In 10 per cent of patients with gout, tophi form; these may destroy skin, tendons, ligaments, and the skeletal structures. Since the disease may ultimately disable the musculoskeletal system, if improperly treated, the management of these patients should be the combined responsibility of the internist and the orthopaedic surgeon.
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Early diagnosis and prompt treatment can prevent severe crippling. In patients in whom the disease has been neglected tophaceous destruction of musculoskeletal structures may be helped by carefully selected surgical procedures.
The pathological process is one of invasion and destruction of skin, ligament, tendon, cartilage, and bone by deposition of urates. This process is accompanied by an acute or chronic inflammatory response at the site of involvement. Lesions may be encapsulated in bursae and subcutaneous tissue and infiltrative in skin, tendon, and bone.
Tophi may form rapidly or slowly and physical properties vary from semiliquid to inspissated, chalk-like deposits. The distribution of lesions is primarily distal in the extremities with a predilection for the extensor surfaces. Blood vessels may be involved in the process to a moderate degree, but nerves and muscles are apparently affected by pressure phenomena rather than invasion or deposition of urates.
We believe surgical intervention is warranted in the following conditions found in chronic tophaceous gout: (1) when tophi are unsightly: (2) when tophi are painful; (3) when tophi interfere with tendon function; (4) wherm tophi threaten to cause skin necrosis and ulceration; (5) when tophi have ulcerated or sinuses are present: (6) when tophi encroach upon nerves causing symptoms of compression; (7) when joints are being destroyed and are painful; and (8) when the total amount of urates in the body can be lowered by excision of readily accessible large tophi.
Sodium urate and uric acid seem to possess bacteriostatic properties so that sepsis is usually mild and well localized when present.
Circulation may be impaired by tophi when distension of the tissues is marked, although the skin survives remarkably well until late in the process. Arteriosclerosis is commonly present in the lower extremities in the older patients. These factors demand specialized surgical technique.
The pneumatic tourniquet may be used in the upper extremity, but should be used cautiously in the lower extremity. Local tourniquets should not be used about fingers or toes.
General anaesthesia is preferable to local anaesthesia except for minor excisions of superficial tophi. Distension of tissues with the local anaesthetic agent may impair the blood supply and cause necrosis of skin.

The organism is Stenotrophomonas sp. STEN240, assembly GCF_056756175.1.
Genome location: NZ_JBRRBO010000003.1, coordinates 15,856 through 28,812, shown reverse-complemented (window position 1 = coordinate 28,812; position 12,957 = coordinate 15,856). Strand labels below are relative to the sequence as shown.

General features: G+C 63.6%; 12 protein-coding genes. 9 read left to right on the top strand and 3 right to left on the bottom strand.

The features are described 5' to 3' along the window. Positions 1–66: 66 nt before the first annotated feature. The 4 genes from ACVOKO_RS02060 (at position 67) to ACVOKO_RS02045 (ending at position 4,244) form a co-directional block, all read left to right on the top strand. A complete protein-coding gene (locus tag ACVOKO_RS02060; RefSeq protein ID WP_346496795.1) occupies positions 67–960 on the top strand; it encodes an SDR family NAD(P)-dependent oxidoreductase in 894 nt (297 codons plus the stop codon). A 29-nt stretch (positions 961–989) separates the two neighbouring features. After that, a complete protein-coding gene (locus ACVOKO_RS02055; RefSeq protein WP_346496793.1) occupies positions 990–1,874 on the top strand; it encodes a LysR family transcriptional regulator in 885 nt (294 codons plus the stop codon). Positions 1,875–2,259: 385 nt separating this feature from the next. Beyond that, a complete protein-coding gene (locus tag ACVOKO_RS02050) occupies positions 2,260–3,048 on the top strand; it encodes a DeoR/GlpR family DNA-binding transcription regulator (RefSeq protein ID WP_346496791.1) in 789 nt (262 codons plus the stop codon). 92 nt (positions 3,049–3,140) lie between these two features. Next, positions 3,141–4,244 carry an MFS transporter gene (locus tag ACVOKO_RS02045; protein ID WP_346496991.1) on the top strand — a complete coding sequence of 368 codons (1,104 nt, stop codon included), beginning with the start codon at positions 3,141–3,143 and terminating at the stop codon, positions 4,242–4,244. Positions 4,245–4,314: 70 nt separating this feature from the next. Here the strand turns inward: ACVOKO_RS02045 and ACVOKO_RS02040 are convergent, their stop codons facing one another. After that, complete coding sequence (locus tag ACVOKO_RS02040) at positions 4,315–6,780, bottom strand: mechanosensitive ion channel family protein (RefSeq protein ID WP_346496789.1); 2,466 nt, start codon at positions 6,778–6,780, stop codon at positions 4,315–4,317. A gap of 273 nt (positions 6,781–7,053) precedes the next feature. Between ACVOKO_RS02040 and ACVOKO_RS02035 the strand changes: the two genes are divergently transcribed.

Incisions in general should parallel the blood supply of the part. Counter-incisions in the fingers and toes should be avoided as necrosis of the intervening skin may result. Sharp dissection is preferred when it is feasible, but curettage may be done in infiltrative lesions to remove the maximum amount of urates while preserving essential structures.
Gentle handling of tissues is necessary to preserve the blood supply. Wounds should be irrigated to prevent necrosis of tissue from drying and to mechanically aid in removal of the tophi.
Resection of joints, arthroplasty, and arthrodesis of painful joints may lessen pain and improve function to a limited degree. Curettage or partial resection of tendons may help preserve function.
Skin-grafting may hasten healing of ulcerated lesions after removal of the gouty deposits when granulation tissue appears.
Infection is not a serious problem and the general principles of treating infections apply to gout with addition of the medical management peculiar to gout.
Minimal suturing of wounds is advisable in order to preserve blood supply and to allow escape of liquified deposits following surgery when removal of the tophus is incomplete.
Pressure dressings and splints minimize dead space, help prevent hematomata, and put the parts at rest so that healing may occur.
Prolonged splinting is to be avoided as ankylosis may occur.
Amputation of toes may be necessary, but every effort should be made to preserve the fingers.
A definite plan of preoperative and postoperative medical management helps to prevent complications and acute attacks following surgery.
Department of Orthopaedic Surgery, Northwestern University Medical School, Chicago; Orthopaedic and Rheumatology Services of the Veterans Administration Hospital, Hines